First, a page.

And the Armenian celestial symbols
Sargis G. Petrosyan-Doctor of Historical Sciences
The winged Sun – the symbol of the Hittite Sun god, was present on the stamps of several Hittite kings. The prototype of this symbol is found on the rockcarvings in Armenia, and in Urartu this symbol was used both as that of the Sun god and sometimes as the symbol of Haldi. One of the gods of the Hittite pantheon was called “rising from the sea”, “Sun god of Water” and was described “with fish on his head”. The city of Tushpa (Van), on the eastern shore of Lake Van, was a well-known centre of the Sun worship. The River Berkri, which is rich in fish, flows into Lake Van in its north-east. Here were the fishery trades of the ancient Armenian kings. It is in this region where the Urartian king Menua erected a stele which according to its script, was dedicated to the Sun god.
The stamp of Suppiluliuma I differs from those of other Hittite kings with the contour image of the constellation of Orion printed on it. It is also found in the Armenian cave drawings, on the ceramic products of the Bronze Age, in the Urartian hieroglyphic scripts, even in the Medieval Armenian manuscripts (in the list of “The Letters of the Sages”). As a written sign, in ancient times it was considered the symbolic sign of Hayk, the main god of the ancestors of Armenians. It is known that ancient Armenians called the constellation of Orion-Hayk(-n).
On the stamp of Suppiluliuma I there was also a written sign which in the Hittite hieroglyphic writing meant “deity”. In Armenia, the same signs are found on one Bronze Age ceramic vessel (18th-16th cc. B.C.) and on one bronze jug (8th6th cc. B.C.) from Lake Sevan basin. In the Armenian Highland this sign was attributed to the Sky god (most probably to the same Hayk). It was a picture of an ellipsoidal eye, i.e. the same image which was attributed to the sky by our ancestors. In the mythological images of the Indo-Europeans/Indo-European peoples, the concepts “eye” and “sky” are comparable in the same way as the conceptions “eye’s light” and “light” or “tear” and “rain”.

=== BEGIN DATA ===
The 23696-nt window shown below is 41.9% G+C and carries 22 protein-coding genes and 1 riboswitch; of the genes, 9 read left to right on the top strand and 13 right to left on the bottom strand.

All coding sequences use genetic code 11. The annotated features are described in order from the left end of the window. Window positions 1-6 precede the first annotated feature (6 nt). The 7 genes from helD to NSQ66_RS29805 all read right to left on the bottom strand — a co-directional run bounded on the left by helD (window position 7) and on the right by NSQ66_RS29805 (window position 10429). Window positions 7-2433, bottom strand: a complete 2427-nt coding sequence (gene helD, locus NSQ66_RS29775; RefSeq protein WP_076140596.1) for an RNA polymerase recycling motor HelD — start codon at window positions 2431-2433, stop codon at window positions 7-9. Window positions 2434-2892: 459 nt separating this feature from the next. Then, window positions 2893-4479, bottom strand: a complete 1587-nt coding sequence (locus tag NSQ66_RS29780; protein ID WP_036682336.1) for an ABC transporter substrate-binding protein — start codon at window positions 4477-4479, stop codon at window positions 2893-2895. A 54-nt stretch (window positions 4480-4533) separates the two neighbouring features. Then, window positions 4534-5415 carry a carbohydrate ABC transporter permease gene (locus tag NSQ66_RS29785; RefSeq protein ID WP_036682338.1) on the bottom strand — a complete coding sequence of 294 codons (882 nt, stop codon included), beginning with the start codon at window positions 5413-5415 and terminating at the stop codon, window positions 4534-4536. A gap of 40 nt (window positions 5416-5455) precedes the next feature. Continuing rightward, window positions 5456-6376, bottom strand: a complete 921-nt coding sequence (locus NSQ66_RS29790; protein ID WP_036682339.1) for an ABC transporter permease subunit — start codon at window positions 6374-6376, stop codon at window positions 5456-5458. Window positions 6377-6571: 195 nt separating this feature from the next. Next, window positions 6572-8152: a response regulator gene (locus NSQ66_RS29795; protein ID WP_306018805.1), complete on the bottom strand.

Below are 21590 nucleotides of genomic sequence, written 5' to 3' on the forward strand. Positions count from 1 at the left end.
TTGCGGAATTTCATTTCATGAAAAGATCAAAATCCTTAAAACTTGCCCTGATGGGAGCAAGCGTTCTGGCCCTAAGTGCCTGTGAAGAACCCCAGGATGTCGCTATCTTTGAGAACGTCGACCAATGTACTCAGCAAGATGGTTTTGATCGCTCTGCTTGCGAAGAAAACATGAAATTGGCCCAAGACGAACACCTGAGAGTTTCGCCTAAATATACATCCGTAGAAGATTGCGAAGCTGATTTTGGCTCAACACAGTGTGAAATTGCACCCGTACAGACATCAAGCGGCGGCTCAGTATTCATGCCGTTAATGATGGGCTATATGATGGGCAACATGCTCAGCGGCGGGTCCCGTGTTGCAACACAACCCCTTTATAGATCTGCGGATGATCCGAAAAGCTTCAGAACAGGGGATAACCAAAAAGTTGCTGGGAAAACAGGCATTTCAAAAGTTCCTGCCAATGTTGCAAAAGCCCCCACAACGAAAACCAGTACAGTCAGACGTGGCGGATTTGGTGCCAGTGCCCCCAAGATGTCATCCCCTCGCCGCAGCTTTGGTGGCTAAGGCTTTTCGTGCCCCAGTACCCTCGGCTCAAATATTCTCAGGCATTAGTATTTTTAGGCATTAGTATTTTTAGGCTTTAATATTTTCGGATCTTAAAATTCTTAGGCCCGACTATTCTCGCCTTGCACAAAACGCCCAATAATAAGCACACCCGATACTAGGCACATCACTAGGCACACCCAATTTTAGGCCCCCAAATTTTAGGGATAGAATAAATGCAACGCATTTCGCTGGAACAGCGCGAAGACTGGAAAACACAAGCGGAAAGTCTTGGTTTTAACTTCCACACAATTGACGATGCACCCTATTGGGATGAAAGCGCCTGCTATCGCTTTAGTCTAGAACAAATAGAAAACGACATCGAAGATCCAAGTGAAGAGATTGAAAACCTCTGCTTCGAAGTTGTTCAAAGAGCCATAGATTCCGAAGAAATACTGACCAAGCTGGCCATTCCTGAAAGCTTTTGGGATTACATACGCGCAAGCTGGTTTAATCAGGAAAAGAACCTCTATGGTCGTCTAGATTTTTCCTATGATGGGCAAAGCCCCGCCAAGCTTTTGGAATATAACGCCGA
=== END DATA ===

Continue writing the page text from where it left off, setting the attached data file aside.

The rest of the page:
The appearance of symbols like the winged disk of Sun, the constellation Orion and the Sky in the form of eyes on the stamp of Suppiluliuma I and on materials related to the cult of Hayk – the mythical progenitor of Armenians, is not the result of an accidental coincidence. Most likely, we are dealing with the IndoEuropean heritage.
In case of Armenian material, one must keep in mind that the archetypes of these symbols are already present in the oldest rock paintings of the Armenian mountains. In case of the stamp of Suppiluliuma I, it should be borne in mind, that the symbol of the constellation Orion has been added to the symbols of the wingy solar disk and the celestial eye known to the Hittites long ago.
The need for a parallel research of these symbols in the paper is dictated by the logic of the hole Hittite and Armenian adduced and discussed material.